George von Zedlitz arrives in Wellington

22 March 1902

Painting of George von Zedlitz by Christopher Perkins, 1933 (Adam Art Gallery, VUW.1933.1V)

Victoria College’s first professor of modern languages joined the fledgling institution’s four foundation professors. Despite a less than ringing endorsement from New Zealand’s London-based Agent-General William Pember Reeves – ‘You are the best of a poor lot’ – the urbane intellectual was an immediate success as a lecturer and enriched Wellington’s cultural life.

Just before Britain entered the First World War, von Zedlitz compounded his misfortune in having a German father by offering his services to Germany in a non-combatant capacity. He was an easy target as anti-German sentiment grew. In October 1915 Parliament passed an Alien Enemy Teachers Act to force Victoria to sack him. The government stymied attempts to reappoint him to his chair after the war.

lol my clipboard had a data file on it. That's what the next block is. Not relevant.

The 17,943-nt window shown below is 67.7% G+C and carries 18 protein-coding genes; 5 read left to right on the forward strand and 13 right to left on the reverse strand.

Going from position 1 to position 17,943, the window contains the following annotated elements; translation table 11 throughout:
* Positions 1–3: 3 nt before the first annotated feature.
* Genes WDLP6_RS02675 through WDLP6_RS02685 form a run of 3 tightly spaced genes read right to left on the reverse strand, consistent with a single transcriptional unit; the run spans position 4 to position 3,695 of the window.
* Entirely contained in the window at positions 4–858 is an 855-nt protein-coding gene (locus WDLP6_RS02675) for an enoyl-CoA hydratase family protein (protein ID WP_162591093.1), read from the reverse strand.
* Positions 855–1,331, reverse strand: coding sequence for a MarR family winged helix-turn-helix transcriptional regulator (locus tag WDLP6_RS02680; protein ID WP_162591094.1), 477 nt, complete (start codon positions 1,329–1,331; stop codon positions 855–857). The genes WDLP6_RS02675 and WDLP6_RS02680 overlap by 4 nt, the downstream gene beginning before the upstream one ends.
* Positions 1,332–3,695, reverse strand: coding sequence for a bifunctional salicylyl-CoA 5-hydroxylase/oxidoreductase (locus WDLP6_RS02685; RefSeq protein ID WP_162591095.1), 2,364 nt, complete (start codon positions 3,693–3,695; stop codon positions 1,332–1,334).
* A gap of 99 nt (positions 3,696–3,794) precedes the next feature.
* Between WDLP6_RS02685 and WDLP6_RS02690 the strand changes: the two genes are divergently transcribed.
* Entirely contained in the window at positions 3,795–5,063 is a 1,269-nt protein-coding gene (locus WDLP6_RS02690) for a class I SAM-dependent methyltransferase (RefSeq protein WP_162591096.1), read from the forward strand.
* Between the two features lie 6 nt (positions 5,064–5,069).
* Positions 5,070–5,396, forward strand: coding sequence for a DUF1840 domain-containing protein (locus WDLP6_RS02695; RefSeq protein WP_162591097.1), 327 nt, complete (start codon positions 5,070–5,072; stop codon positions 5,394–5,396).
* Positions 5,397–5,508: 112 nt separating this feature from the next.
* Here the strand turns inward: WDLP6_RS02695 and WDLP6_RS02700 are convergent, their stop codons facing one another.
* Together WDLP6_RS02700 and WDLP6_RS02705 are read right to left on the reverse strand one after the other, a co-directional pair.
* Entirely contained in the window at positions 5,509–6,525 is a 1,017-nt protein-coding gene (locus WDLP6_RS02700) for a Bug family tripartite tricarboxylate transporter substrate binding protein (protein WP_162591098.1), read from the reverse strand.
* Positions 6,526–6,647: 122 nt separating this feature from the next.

To make ends meet, he founded the University Tutorial School. He was also active in the egalitarian Workers’ Educational Association. Victoria made him professor emeritus when he turned 65, and he also served for five years on the Senate of the University of New Zealand. In the 1970s Victoria University’s new von Zedlitz building was named in his honour.

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